About the glycemic load chart

The glycemic index (GI) measures how quickly a food raises blood glucose levels, while the glycemic load (GL) also considers the carbohydrate content in a serving. Together, they provide a comprehensive view of a food's impact on blood sugar.

NORMAL or DANGEROUS    Type Your Blood sugar Level:    mg/dl

What is a glycemic load chart?

A glycemic load (GL) chart is a tool that helps people understand the impact of different foods on their blood sugar levels. It combines both the quality and quantity of carbohydrates in a food to provide a more comprehensive measure than the glycemic index (GI) alone.

Key Components of a Glycemic Load Chart

Food Item:

The specific food being evaluated (e.g., apple, white bread, lentils).

Serving Size:

The standard portion of the food for which the GL is calculated (e.g., 1 cup, 100 grams).

Glycemic Index (GI):

A number that represents how quickly a carbohydrate-containing food raises blood glucose levels compared to pure glucose, which has a GI of 100.

Carbohydrate Content:

The amount of carbohydrates in the serving size of the food.

Glycemic Load (GL):

A value that combines the GI and the carbohydrate content to indicate the overall impact on blood sugar levels.

The formula to calculate GL is:

GL=GI×Carbohydrate Content (g)/100

Understanding Glycemic Load Values

  • Low GL: 1-10 (Minimal impact on blood sugar)
  • Medium GL: 11-19 (Moderate impact on blood sugar)
  • High GL: 20+ (High impact on blood sugar)

Glycemic Load Chart

Example of a Glycemic Load Chart

Food Item Serving Size Glycemic Index (GI) Carbohydrate Content (g) Glycemic Load (GL)
Apple 1 medium 40 15 6.0
White Bread 1 slice 70 14 10.0
Lentils 1 cup cooked 32 20 6.4
Baked Potato 1 medium 85 37 31.5
Carrots 1 cup raw 35 12 4.2

What is a glycemic index?

The glycemic index (GI) is a numerical system that measures how quickly and how much a carbohydrate-containing food raises blood glucose levels after consumption.

The scale typically ranges from 0 to 100, with pure glucose given a reference value of 100.

The GI focuses on the carbohydrate content of foods and how they affect blood sugar levels. Foods that cause rapid spikes in blood glucose have a high GI, while those that cause slower, more gradual increases have a low GI.


  • Low GI: 1-55 (slow increase in blood glucose)
  • Medium GI: 56-69 (moderate increase in blood glucose)
  • High GI: 70-100 (rapid increase in blood glucose)

Examples of Glycemic Index Values

  • Low GI Foods: Lentils (32), Apples (40), Carrots (35)
  • Medium GI Foods: Brown Rice (68), Sweet Corn (60), Pineapple (66)
  • High GI Foods: White Bread (70), Baked Potato (85), Watermelon (72)

Factors Affecting Glycemic Index

Type of Carbohydrate:

Simple carbohydrates generally have higher GI values than complex carbohydrates.

Fiber Content:

Foods high in fiber usually have lower GI values because fiber slows down the digestion and absorption of carbohydrates.


More processed foods tend to have higher GI values.


Riper fruits tend to have higher GI values because their carbohydrate content becomes more easily digestible.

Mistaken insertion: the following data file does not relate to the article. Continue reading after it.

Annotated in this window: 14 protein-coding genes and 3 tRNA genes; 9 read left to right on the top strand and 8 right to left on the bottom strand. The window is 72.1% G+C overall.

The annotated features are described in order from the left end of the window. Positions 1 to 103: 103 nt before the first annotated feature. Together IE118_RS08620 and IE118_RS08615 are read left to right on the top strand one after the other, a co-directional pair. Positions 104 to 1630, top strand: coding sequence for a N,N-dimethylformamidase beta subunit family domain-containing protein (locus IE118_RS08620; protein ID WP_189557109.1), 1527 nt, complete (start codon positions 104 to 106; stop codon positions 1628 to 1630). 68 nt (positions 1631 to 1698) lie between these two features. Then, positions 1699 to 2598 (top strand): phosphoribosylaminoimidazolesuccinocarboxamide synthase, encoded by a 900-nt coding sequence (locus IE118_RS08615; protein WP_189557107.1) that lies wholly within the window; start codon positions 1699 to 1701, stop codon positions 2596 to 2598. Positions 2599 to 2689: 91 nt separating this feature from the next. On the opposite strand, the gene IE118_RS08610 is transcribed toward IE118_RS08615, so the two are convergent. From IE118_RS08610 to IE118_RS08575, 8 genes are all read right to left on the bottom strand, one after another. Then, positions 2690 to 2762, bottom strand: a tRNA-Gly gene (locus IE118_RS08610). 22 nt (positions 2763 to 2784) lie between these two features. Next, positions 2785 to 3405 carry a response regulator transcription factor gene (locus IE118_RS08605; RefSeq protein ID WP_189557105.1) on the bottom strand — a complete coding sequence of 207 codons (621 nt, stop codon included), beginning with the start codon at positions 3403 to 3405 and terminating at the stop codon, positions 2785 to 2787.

Cooking Method:

Cooking can alter the GI of foods; for example, al dente pasta has a lower GI than overcooked pasta.

Limitations of Glycemic Index

  • Individual Responses: The GI does not account for individual variations in blood glucose responses.
  • Mixed Meals: The GI of a food can be influenced by other foods consumed at the same time. For instance, adding fat or protein to a high GI food can lower the overall GI of the meal.
  • Serving Size: GI does not consider the amount of food consumed, which is addressed by the glycemic load (GL).

To conclude, a glycemic index does measure how much your blood sugar levels are raised after eating certain amount of carbohydrates from any foods source. Meanwhile, the glycemic load gives you the effect of a serving size of that certain foods on your blood sugar, that is more specifically.

So, the chart of the glycemic load comes to you with the foods, their serving size, and the related glycemic index and glycemic load. That is very great, especially when you are planning your low carb diet as the best diabetes diet choice.

As a diabetic you are advised to have a total glycemic load of food lower than 500 throughout the day. If you exceed this amount, especially of those starchy carbs (wheat), then you have to face with the obesity. Thus, the final result would be : the deterioration of diabetes (mal-management problems).

Even though you might not have diabetes, but you have pre-diabetes or insulin resistance, you may take advantage from this chart. So, you may see that your condition is ameliorated.

At the end I want to remind you that the glycemic load chart gives a more complete picture than does the glycemic index alone although it is a relatively new way of accessing the effects of carbs intake.

Keep an eye on what you eat and for greater results you may consider some lifestyle changes , which helps managing diabetes and your weight too.

Written by Dr.Albana Greca Sejdini, Md, MMedSc       

Medically reviewed by Dr.Ruden Cakoni, MD, Endocrinologist

Last reviewed 06/01/2024

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